They shall no more offer their sacrifices to demons, after whom they have played the harlot. This shall be a statute forever for them throughout their generations. (Leviticus 17:7)
Pursuant to what was discussed in the previous devotion, I want to address another aspect of why God insisted sacrifices were to be brought to the Sanctuary. Not only did it centralize worship and discourage people from doing their own thing but it alerted God’s people that, in certain situations, one may not be worshiping God at all. Certain expressions of worship were, in fact, honoring some other god which He equated with demons.
Therefore, He told them they were not to slaughter animals just any where and in any manner they chose lest they be guilty of bloodshed. In other words, if a person were to kill an animal without a legitimate purpose — that is for food or as a sacrifice unto God — that person allowed themselves to be influenced by the same impulse that produces murderous behavior in men. In fact, God made certain to mention the sacrifices they had been “slaughtering in the open field” which, according to rabbinic sources, alludes to the first recorded murder — when Cain killed Abel in a field. A murderous inclination is, in turn, connected to the notion of offering to demons (in the fields) and, consequently, spiritual adultery.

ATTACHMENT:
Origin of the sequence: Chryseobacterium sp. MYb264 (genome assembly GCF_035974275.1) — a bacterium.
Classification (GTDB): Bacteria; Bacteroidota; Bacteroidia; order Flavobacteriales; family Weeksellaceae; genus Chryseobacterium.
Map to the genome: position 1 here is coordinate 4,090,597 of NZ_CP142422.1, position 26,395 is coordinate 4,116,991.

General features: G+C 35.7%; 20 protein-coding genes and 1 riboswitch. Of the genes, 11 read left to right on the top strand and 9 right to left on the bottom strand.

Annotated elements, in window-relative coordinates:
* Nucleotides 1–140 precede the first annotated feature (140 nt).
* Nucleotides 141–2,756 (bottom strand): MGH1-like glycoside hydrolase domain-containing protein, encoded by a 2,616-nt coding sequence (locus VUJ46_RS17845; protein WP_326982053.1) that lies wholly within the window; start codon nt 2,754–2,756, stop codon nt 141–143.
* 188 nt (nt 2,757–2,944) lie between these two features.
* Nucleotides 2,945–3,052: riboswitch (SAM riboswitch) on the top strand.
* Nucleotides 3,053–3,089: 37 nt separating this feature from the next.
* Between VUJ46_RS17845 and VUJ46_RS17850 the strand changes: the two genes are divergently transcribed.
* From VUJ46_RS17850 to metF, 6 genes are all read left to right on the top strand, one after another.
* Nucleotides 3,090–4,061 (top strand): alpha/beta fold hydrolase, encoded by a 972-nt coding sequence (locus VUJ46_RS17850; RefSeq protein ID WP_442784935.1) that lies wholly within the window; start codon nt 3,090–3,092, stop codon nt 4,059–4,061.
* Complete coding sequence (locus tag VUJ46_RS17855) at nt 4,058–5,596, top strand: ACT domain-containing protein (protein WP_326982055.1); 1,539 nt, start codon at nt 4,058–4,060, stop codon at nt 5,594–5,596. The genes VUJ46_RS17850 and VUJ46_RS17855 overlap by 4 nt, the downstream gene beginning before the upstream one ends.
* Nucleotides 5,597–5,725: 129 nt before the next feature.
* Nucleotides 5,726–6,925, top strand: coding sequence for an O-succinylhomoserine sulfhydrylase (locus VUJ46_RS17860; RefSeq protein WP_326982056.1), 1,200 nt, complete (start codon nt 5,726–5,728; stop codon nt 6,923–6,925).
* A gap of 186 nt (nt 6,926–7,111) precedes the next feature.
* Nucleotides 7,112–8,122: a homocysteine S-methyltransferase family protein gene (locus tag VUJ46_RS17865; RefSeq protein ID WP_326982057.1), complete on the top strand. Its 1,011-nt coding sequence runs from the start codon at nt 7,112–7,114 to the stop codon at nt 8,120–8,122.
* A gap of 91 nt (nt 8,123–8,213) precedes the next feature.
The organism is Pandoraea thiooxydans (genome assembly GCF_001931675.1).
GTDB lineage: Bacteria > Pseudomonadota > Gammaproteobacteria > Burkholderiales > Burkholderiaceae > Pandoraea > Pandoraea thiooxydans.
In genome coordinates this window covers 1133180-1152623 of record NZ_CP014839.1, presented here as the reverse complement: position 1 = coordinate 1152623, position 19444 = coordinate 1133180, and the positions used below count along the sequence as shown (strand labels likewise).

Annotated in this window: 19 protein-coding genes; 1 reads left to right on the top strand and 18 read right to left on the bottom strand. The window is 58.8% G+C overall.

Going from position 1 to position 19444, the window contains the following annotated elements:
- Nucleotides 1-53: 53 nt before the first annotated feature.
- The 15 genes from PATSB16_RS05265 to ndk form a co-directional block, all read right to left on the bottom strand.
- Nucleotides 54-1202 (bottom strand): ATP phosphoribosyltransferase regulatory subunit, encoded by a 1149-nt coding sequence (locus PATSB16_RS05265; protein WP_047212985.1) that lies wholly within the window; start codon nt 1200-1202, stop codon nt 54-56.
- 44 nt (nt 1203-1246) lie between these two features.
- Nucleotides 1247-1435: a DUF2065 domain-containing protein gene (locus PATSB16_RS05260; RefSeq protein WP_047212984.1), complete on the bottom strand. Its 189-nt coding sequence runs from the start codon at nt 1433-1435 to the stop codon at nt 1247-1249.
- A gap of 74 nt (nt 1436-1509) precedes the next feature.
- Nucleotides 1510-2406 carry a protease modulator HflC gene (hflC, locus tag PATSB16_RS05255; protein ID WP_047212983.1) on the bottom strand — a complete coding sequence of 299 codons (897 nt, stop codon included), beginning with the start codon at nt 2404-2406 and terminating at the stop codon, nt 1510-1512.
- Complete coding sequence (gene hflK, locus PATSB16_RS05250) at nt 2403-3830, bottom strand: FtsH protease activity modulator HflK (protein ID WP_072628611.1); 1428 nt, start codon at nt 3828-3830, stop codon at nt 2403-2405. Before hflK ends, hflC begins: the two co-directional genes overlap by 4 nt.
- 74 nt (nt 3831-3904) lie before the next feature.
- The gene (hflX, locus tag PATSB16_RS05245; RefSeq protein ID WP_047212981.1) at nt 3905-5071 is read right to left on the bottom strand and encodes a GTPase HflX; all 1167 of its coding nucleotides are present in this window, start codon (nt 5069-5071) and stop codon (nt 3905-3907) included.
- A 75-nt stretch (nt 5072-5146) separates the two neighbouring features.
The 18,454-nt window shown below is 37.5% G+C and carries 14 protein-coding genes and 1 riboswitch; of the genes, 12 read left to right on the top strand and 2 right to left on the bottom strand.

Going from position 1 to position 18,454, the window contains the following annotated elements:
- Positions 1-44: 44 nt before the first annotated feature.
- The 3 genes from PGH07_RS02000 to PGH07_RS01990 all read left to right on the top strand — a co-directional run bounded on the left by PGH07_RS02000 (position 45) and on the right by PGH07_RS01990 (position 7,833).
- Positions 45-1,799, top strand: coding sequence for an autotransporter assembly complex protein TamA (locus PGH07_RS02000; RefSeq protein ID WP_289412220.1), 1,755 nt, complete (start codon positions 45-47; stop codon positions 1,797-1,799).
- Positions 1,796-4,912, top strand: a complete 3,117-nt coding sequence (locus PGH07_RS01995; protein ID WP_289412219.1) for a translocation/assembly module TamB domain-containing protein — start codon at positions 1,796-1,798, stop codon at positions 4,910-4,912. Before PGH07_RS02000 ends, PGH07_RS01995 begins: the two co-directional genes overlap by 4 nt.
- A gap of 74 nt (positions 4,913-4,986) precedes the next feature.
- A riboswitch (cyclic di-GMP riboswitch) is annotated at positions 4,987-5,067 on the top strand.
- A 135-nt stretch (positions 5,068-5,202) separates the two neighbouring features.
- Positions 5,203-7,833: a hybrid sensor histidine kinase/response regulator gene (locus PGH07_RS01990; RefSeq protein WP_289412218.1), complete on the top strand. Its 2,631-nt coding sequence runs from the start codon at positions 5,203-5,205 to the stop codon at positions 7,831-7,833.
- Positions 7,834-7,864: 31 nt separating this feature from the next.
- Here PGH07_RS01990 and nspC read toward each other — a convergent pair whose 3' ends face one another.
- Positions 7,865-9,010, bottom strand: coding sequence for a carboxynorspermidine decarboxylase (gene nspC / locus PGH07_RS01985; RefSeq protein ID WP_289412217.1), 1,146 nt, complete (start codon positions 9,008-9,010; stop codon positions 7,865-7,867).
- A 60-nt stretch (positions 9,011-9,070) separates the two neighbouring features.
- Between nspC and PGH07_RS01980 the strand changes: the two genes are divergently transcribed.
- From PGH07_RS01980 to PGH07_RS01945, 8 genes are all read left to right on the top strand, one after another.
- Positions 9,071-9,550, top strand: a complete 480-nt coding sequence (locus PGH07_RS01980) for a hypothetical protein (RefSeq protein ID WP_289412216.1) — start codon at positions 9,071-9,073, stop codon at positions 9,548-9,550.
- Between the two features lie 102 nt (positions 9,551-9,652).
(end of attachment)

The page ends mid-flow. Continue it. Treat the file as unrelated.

This is why God and His prophets didn’t care much for the “high places” that littered the Israeli countryside. In the fields and on the mountains, those who did what was right in their own eyes would mix the worship of other gods with the God of Israel. Fundamentally, this was no different than the mindset that provoked Cain to do what he did. That same mindset was prevalent in the days of Elijah and is why he confronted the people of Israel on Mount Carmel. In short, He challenged them to make up their minds: either worship God in the proper manner or worship the demon Baal — but don’t mix the two together.
That same challenge and warning is for us today, especially in a time when so many different “expressions” of worship seem to be going around. It may feel good and it may sound good but that doesn’t mean it is God. So then, it is imperative that we know the Word and understand what God has deemed as clean and as unclean. Furthermore, let’s be careful to test the spirits to see if they are of God and discern between the holy and the profane. Remember — because our God is holy (set apart), as His people, we must be holy as well.
Blessings and Shalom,